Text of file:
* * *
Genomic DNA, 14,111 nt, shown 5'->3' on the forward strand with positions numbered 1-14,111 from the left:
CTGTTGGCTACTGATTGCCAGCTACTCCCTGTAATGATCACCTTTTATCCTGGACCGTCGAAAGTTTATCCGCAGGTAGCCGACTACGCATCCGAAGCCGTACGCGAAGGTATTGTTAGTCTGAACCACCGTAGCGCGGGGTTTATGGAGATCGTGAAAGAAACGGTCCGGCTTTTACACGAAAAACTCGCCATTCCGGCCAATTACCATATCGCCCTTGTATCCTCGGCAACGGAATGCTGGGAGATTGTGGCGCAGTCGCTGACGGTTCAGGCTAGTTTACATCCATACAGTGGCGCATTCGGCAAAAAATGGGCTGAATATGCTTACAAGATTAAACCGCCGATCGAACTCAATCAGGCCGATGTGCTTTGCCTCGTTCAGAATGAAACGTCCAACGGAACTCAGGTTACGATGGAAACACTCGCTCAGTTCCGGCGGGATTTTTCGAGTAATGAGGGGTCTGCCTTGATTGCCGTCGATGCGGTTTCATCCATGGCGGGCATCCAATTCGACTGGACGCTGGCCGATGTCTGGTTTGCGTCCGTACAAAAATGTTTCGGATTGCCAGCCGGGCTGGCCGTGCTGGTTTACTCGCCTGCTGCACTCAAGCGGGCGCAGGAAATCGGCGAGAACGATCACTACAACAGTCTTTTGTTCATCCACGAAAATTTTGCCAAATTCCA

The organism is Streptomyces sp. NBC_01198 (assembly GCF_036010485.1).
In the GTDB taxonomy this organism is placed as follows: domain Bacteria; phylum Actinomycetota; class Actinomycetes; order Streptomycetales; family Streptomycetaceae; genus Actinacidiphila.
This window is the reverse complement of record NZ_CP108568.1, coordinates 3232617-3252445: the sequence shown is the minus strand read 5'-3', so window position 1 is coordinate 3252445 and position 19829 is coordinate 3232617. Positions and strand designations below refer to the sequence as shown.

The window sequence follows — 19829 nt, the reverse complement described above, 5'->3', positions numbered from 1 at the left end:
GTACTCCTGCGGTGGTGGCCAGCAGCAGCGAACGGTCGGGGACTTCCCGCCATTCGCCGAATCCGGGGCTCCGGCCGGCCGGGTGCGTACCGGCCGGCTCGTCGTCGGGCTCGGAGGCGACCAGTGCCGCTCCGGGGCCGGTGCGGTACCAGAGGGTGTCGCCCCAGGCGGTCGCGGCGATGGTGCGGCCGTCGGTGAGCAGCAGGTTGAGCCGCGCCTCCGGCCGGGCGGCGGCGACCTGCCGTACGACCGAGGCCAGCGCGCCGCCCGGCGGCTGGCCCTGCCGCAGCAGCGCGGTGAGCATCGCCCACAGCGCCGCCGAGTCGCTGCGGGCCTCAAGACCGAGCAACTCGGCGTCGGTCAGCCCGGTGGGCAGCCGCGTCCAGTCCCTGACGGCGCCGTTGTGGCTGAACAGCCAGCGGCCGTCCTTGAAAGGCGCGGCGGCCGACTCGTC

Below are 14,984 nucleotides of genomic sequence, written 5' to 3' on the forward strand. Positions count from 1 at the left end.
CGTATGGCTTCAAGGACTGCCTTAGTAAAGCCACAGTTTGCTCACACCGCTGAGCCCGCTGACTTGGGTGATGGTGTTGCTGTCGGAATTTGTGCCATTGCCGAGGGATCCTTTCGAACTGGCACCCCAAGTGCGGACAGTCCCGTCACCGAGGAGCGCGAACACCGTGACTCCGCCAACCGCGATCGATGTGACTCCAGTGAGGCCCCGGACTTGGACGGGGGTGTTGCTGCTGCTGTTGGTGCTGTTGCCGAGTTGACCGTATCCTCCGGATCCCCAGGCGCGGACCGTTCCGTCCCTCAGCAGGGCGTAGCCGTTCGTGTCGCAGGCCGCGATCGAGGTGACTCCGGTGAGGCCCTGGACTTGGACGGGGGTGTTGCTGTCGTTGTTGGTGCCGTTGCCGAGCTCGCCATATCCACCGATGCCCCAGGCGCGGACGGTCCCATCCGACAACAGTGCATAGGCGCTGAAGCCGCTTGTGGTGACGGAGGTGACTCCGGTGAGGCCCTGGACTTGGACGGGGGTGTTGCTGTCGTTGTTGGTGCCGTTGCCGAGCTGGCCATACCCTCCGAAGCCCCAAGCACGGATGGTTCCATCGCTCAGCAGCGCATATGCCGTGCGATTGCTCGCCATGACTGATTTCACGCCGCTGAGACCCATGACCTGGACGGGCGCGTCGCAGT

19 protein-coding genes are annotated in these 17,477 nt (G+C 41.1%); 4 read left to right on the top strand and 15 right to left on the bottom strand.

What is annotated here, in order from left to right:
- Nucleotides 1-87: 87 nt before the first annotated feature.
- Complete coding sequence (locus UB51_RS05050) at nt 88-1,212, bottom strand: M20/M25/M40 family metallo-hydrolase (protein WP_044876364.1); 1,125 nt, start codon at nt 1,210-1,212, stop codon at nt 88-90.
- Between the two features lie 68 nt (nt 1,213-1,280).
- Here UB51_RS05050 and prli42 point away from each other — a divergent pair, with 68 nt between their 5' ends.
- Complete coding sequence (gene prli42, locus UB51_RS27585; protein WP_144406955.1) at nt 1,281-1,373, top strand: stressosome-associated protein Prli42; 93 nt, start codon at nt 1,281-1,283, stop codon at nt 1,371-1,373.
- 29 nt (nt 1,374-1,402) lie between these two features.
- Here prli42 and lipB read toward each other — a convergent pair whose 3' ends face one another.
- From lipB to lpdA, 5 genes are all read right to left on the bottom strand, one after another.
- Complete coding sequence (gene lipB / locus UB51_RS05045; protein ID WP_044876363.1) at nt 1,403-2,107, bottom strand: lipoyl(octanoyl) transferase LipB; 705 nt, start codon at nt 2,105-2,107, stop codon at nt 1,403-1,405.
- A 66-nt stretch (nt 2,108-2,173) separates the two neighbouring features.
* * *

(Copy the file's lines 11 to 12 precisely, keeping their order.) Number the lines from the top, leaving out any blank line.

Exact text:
What is annotated here, in order from left to right:
- Nucleotides 1-87: 87 nt before the first annotated feature.